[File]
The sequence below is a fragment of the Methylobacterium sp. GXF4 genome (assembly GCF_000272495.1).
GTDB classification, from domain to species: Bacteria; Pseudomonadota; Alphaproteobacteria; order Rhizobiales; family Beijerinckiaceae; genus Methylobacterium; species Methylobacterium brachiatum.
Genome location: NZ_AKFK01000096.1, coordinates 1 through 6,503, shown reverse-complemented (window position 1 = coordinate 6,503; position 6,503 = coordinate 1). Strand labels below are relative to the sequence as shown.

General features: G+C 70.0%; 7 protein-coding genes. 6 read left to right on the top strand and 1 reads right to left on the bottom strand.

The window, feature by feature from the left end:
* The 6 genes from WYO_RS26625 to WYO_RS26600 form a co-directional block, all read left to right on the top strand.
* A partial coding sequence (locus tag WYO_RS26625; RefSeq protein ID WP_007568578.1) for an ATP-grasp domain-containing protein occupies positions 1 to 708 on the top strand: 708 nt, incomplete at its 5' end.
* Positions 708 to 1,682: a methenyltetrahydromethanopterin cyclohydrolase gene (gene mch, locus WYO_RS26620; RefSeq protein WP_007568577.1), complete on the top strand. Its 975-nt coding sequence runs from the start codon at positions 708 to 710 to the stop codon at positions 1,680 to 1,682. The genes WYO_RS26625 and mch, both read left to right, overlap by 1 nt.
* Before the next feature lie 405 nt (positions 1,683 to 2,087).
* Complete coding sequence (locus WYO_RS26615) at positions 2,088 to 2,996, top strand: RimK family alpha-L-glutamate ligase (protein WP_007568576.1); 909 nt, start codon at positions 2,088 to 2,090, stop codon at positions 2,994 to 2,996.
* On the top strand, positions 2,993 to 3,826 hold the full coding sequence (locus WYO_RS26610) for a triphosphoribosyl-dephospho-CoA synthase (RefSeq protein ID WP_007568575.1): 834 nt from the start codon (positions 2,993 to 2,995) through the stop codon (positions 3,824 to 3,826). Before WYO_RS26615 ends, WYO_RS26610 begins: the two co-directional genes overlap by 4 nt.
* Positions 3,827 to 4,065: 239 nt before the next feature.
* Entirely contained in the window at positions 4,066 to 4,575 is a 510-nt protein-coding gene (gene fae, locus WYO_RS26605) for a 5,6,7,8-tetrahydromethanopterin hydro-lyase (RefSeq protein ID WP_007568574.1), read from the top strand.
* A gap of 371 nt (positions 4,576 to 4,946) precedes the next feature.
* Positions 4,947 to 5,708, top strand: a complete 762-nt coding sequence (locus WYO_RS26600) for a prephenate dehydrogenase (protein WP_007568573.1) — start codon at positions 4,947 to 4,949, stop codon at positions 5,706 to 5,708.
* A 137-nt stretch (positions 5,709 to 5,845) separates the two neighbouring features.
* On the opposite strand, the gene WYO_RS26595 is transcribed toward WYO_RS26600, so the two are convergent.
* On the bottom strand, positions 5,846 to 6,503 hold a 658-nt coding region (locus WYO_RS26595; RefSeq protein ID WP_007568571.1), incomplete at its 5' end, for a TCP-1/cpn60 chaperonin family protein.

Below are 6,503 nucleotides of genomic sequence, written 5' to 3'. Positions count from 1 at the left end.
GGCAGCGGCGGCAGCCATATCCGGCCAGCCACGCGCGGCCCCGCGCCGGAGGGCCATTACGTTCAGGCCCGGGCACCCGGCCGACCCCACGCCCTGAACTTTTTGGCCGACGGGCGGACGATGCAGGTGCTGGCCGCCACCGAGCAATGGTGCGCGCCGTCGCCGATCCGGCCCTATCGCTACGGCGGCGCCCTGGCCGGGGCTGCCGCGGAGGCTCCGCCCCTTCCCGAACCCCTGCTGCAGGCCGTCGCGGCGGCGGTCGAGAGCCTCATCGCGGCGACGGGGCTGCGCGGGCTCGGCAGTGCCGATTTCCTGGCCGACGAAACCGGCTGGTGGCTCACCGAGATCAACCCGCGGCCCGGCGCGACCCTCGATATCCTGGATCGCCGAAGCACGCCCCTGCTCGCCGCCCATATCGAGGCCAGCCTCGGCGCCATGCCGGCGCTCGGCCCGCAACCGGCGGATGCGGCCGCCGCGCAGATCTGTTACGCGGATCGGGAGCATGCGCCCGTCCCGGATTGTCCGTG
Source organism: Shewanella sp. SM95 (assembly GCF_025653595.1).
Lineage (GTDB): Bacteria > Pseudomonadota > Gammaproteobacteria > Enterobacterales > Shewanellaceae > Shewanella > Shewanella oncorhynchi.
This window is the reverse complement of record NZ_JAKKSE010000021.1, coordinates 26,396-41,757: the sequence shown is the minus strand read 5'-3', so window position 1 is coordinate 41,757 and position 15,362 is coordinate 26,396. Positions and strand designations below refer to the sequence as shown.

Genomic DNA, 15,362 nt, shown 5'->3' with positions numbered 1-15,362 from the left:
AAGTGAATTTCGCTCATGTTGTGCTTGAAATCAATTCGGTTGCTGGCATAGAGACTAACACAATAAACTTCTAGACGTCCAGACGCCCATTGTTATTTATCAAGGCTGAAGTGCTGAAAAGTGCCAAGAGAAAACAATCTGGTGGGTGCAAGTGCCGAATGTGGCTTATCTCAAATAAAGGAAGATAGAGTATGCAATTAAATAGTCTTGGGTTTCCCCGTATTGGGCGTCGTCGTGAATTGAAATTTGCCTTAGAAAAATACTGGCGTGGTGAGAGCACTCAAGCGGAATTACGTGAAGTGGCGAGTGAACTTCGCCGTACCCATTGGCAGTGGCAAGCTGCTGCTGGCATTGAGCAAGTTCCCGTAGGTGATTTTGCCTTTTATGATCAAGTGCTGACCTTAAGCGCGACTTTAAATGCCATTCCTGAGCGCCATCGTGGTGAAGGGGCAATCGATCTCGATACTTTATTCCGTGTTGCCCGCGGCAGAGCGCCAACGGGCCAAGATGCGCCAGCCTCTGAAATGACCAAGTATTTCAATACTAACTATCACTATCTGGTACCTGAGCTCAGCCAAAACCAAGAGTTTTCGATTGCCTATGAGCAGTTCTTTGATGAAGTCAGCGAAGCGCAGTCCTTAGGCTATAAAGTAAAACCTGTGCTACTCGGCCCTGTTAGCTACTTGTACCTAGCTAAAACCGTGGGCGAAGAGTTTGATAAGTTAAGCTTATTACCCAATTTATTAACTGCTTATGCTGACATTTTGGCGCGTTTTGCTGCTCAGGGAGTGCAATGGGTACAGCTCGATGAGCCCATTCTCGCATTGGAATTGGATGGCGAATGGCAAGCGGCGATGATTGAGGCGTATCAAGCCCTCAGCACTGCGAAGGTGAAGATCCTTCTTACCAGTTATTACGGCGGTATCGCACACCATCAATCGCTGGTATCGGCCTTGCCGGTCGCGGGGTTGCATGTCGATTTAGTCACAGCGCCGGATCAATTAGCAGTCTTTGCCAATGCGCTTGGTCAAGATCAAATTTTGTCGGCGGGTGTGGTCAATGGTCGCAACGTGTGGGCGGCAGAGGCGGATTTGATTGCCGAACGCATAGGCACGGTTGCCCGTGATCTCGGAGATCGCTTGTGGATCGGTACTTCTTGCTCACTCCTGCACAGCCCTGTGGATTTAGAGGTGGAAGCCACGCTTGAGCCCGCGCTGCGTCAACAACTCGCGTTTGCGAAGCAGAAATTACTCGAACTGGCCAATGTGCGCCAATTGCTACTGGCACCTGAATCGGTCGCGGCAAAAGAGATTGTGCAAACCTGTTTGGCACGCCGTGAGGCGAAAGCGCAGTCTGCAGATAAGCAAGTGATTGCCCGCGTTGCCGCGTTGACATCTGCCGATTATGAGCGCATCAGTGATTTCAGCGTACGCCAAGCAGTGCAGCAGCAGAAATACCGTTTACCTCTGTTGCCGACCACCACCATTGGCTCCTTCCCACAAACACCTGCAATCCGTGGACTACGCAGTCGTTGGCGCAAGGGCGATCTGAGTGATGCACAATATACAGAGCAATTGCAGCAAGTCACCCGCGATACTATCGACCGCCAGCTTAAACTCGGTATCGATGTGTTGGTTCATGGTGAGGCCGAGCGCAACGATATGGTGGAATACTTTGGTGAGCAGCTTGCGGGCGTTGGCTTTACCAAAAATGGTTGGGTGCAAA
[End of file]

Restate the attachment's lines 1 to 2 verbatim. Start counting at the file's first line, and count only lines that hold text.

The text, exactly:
The sequence below is a fragment of the Methylobacterium sp. GXF4 genome (assembly GCF_000272495.1).
GTDB classification, from domain to species: Bacteria; Pseudomonadota; Alphaproteobacteria; order Rhizobiales; family Beijerinckiaceae; genus Methylobacterium; species Methylobacterium brachiatum.